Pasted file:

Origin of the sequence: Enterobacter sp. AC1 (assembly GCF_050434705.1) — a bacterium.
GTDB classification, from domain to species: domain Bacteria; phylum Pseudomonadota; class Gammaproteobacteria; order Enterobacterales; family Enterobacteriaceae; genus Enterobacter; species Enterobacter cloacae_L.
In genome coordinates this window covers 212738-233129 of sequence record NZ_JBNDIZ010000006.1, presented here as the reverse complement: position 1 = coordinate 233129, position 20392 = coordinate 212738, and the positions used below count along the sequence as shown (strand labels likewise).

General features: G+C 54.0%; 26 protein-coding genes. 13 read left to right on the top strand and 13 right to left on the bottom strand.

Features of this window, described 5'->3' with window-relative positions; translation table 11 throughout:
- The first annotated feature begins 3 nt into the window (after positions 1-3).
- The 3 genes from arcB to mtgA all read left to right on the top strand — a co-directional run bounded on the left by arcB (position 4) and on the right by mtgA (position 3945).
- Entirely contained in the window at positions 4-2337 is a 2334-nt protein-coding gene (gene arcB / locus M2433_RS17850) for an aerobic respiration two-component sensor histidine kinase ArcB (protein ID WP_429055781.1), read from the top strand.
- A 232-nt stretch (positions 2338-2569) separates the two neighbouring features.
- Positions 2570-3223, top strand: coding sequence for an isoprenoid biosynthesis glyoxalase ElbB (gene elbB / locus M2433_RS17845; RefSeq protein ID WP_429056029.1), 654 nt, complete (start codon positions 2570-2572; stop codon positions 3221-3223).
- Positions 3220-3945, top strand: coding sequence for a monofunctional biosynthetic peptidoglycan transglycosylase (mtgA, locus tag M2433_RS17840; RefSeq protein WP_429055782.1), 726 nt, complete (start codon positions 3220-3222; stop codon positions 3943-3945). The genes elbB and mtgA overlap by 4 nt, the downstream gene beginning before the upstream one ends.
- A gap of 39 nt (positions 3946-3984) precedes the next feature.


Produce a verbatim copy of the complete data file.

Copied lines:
Origin of the sequence: Enterobacter sp. AC1 (assembly GCF_050434705.1) — a bacterium.
GTDB classification, from domain to species: domain Bacteria; phylum Pseudomonadota; class Gammaproteobacteria; order Enterobacterales; family Enterobacteriaceae; genus Enterobacter; species Enterobacter cloacae_L.
In genome coordinates this window covers 212738-233129 of sequence record NZ_JBNDIZ010000006.1, presented here as the reverse complement: position 1 = coordinate 233129, position 20392 = coordinate 212738, and the positions used below count along the sequence as shown (strand labels likewise).

General features: G+C 54.0%; 26 protein-coding genes. 13 read left to right on the top strand and 13 right to left on the bottom strand.

Features of this window, described 5'->3' with window-relative positions; translation table 11 throughout:
- The first annotated feature begins 3 nt into the window (after positions 1-3).
- The 3 genes from arcB to mtgA all read left to right on the top strand — a co-directional run bounded on the left by arcB (position 4) and on the right by mtgA (position 3945).
- Entirely contained in the window at positions 4-2337 is a 2334-nt protein-coding gene (gene arcB / locus M2433_RS17850) for an aerobic respiration two-component sensor histidine kinase ArcB (protein ID WP_429055781.1), read from the top strand.
- A 232-nt stretch (positions 2338-2569) separates the two neighbouring features.
- Positions 2570-3223, top strand: coding sequence for an isoprenoid biosynthesis glyoxalase ElbB (gene elbB / locus M2433_RS17845; RefSeq protein ID WP_429056029.1), 654 nt, complete (start codon positions 2570-2572; stop codon positions 3221-3223).
- Positions 3220-3945, top strand: coding sequence for a monofunctional biosynthetic peptidoglycan transglycosylase (mtgA, locus tag M2433_RS17840; RefSeq protein WP_429055782.1), 726 nt, complete (start codon positions 3220-3222; stop codon positions 3943-3945). The genes elbB and mtgA overlap by 4 nt, the downstream gene beginning before the upstream one ends.
- A gap of 39 nt (positions 3946-3984) precedes the next feature.